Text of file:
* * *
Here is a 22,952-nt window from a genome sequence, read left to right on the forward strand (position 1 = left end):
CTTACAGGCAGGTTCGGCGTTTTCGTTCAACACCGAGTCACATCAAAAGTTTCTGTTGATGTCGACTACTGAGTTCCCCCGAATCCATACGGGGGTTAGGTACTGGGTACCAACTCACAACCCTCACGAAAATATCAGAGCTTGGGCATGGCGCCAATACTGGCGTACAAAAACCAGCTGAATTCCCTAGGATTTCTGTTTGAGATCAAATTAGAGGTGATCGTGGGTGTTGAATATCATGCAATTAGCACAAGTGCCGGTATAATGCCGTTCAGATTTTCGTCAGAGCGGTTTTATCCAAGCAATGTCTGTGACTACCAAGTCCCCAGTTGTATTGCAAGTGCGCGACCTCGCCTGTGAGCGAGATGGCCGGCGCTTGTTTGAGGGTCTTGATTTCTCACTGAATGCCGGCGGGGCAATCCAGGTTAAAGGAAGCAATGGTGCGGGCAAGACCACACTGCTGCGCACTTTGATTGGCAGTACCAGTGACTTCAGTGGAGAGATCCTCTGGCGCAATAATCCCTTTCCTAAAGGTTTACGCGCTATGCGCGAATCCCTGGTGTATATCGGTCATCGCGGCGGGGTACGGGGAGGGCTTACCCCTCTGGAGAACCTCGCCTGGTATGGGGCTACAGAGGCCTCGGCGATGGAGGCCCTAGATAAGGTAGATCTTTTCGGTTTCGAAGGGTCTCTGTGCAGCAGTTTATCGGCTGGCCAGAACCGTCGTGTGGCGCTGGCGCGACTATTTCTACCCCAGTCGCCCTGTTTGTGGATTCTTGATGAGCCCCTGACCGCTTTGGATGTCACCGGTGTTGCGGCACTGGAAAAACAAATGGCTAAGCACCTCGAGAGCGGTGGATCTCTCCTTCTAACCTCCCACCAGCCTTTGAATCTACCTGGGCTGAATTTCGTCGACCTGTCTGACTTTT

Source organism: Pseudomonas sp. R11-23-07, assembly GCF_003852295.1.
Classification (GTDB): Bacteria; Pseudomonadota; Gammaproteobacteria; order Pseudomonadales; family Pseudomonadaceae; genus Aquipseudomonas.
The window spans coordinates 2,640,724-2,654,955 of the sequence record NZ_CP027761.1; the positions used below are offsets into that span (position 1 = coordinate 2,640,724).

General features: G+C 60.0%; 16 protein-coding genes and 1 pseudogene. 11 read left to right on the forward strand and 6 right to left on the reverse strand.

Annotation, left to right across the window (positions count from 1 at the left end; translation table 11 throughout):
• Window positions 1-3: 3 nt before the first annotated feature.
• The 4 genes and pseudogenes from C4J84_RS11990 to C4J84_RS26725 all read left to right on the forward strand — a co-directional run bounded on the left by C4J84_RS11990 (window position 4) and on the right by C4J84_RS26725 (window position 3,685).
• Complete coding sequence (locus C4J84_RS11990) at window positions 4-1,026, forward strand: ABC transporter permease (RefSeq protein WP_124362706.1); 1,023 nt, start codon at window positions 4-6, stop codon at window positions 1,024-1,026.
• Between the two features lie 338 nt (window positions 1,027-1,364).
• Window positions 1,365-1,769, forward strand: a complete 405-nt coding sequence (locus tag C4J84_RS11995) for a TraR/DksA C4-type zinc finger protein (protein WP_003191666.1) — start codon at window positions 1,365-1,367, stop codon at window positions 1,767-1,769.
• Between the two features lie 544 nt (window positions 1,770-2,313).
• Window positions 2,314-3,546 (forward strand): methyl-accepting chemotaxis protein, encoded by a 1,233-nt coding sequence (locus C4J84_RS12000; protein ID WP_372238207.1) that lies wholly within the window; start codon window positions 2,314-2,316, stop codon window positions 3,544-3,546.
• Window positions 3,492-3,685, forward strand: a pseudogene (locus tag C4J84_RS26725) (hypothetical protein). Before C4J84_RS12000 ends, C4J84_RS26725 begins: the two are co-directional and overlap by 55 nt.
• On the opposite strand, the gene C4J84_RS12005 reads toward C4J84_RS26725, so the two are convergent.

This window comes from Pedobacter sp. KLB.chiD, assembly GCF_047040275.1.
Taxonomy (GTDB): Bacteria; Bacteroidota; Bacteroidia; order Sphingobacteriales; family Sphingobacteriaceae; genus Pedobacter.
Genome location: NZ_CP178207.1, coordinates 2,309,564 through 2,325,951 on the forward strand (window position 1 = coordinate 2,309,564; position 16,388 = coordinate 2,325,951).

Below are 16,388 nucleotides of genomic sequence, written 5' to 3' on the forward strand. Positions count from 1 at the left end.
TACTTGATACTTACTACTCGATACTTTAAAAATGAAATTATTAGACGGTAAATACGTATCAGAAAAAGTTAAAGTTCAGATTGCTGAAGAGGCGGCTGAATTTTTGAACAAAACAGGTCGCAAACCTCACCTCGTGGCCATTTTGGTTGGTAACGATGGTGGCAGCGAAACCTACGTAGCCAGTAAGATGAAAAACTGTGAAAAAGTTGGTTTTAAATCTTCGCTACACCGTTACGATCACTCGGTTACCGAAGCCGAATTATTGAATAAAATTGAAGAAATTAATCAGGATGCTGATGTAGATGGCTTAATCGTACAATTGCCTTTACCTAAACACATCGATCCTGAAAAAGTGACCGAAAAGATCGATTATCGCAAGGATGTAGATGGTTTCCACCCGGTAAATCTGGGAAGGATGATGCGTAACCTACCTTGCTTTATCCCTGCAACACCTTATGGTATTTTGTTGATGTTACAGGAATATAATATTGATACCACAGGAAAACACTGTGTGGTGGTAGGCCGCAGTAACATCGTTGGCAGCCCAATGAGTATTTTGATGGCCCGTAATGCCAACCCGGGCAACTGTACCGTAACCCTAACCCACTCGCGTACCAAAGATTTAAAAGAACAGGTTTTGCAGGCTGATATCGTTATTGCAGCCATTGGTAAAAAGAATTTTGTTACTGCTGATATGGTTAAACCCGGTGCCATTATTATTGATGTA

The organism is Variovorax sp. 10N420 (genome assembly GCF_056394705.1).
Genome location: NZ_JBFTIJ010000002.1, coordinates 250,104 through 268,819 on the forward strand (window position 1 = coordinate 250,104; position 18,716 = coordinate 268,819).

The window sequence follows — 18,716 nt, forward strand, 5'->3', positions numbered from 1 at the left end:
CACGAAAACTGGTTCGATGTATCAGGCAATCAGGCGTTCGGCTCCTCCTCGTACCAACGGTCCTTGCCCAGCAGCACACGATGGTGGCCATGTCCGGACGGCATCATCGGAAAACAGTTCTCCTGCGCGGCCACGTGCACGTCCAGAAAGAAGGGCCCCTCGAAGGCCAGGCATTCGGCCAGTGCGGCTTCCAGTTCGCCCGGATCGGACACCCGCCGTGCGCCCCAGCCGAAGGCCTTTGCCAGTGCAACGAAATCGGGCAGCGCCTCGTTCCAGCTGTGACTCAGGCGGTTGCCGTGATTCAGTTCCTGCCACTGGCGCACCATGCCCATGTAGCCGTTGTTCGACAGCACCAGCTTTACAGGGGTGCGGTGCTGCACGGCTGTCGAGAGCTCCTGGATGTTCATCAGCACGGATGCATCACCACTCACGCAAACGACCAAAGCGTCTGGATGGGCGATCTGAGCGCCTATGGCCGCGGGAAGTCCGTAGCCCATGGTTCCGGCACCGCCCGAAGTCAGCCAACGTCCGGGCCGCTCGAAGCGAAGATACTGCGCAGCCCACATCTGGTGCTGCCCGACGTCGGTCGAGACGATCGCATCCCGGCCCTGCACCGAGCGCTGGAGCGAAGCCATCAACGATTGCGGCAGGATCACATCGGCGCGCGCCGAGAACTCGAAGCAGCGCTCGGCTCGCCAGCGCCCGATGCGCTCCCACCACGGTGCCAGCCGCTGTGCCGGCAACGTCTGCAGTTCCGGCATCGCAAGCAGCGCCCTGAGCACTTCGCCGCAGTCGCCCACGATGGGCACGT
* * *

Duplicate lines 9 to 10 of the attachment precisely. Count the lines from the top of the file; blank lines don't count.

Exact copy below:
• The 4 genes and pseudogenes from C4J84_RS11990 to C4J84_RS26725 all read left to right on the forward strand — a co-directional run bounded on the left by C4J84_RS11990 (window position 4) and on the right by C4J84_RS26725 (window position 3,685).
• Complete coding sequence (locus C4J84_RS11990) at window positions 4-1,026, forward strand: ABC transporter permease (RefSeq protein WP_124362706.1); 1,023 nt, start codon at window positions 4-6, stop codon at window positions 1,024-1,026.